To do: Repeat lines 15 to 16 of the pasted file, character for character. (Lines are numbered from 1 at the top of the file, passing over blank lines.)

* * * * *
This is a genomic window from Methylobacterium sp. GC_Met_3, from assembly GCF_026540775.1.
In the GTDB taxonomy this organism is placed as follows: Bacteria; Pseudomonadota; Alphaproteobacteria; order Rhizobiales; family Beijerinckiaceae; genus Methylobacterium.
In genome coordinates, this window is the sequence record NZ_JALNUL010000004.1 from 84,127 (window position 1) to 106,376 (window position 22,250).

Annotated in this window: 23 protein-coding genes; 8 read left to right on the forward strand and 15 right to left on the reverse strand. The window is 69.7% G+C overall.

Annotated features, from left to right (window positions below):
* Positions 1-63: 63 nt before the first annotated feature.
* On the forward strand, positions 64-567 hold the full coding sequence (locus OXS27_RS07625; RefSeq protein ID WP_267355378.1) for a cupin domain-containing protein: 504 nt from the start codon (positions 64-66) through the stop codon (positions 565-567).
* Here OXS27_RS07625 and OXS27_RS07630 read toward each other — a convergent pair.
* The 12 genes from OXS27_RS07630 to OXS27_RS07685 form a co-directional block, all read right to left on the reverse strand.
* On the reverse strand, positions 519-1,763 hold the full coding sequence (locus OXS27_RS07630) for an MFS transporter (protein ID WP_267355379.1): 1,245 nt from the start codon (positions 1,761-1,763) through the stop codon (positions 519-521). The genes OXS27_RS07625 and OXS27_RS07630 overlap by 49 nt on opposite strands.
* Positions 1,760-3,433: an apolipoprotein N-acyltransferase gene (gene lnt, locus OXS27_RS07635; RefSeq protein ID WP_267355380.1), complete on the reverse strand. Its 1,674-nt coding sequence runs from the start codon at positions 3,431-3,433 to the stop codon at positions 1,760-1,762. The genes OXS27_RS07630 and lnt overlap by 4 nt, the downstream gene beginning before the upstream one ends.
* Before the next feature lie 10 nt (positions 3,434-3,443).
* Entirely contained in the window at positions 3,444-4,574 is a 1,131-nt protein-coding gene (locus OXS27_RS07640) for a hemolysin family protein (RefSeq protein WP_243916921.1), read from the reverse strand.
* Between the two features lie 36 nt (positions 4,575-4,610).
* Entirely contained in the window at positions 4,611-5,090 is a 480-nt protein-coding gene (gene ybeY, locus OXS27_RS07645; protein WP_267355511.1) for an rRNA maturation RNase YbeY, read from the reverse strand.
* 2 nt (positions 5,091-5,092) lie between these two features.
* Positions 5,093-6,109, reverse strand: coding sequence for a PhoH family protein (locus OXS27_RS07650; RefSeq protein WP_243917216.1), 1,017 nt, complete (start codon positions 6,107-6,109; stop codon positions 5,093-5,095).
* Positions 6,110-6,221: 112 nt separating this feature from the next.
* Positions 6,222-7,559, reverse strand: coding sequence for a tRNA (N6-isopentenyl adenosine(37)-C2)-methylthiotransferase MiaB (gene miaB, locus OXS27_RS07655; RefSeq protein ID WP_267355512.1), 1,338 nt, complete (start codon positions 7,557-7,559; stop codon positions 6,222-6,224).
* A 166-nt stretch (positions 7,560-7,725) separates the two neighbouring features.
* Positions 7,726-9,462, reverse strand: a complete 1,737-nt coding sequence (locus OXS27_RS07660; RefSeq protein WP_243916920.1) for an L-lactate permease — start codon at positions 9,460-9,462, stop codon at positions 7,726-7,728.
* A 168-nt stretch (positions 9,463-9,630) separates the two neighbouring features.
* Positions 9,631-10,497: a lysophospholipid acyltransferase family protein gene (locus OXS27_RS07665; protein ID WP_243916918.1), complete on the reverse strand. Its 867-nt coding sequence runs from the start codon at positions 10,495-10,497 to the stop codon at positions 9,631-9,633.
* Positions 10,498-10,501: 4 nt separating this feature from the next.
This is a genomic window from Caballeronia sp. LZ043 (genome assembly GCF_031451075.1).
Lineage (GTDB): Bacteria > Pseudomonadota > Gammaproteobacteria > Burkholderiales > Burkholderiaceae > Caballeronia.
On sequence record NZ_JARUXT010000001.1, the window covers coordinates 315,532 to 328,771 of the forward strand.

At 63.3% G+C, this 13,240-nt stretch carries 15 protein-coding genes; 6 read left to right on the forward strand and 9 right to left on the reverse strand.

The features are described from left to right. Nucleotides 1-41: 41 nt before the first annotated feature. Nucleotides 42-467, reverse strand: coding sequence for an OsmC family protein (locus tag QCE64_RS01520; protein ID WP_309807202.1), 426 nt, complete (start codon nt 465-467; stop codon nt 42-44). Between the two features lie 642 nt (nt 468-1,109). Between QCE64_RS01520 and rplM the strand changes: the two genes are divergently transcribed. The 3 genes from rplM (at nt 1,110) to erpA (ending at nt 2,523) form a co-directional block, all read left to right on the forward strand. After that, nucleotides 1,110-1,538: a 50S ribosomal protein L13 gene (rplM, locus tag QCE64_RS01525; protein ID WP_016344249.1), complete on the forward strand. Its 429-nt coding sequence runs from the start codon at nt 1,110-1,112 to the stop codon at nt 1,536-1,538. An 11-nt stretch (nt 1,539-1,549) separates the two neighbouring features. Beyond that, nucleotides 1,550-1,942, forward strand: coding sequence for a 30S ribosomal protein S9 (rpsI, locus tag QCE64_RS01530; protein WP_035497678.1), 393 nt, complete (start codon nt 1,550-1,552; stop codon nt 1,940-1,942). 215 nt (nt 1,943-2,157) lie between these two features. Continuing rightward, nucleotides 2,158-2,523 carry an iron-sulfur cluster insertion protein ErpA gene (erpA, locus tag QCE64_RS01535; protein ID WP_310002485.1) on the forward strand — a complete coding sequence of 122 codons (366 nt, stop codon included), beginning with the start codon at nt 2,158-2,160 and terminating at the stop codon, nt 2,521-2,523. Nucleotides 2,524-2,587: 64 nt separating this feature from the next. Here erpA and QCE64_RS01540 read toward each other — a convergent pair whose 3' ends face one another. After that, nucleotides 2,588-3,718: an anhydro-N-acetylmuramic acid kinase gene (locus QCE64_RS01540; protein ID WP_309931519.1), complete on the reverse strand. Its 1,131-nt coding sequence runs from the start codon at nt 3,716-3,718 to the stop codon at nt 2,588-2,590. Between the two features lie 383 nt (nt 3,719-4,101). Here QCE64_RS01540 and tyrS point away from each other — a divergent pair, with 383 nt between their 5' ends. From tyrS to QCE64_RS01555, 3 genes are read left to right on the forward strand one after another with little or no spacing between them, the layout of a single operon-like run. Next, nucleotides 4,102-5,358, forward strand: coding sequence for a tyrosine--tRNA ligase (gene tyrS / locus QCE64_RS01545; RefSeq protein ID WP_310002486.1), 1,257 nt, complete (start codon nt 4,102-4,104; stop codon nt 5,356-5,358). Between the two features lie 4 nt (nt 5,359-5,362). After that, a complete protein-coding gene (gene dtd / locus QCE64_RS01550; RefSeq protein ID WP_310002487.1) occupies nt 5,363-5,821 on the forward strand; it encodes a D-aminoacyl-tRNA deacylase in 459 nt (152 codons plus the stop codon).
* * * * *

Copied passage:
* Entirely contained in the window at positions 4,611-5,090 is a 480-nt protein-coding gene (gene ybeY, locus OXS27_RS07645; protein WP_267355511.1) for an rRNA maturation RNase YbeY, read from the reverse strand.
* 2 nt (positions 5,091-5,092) lie between these two features.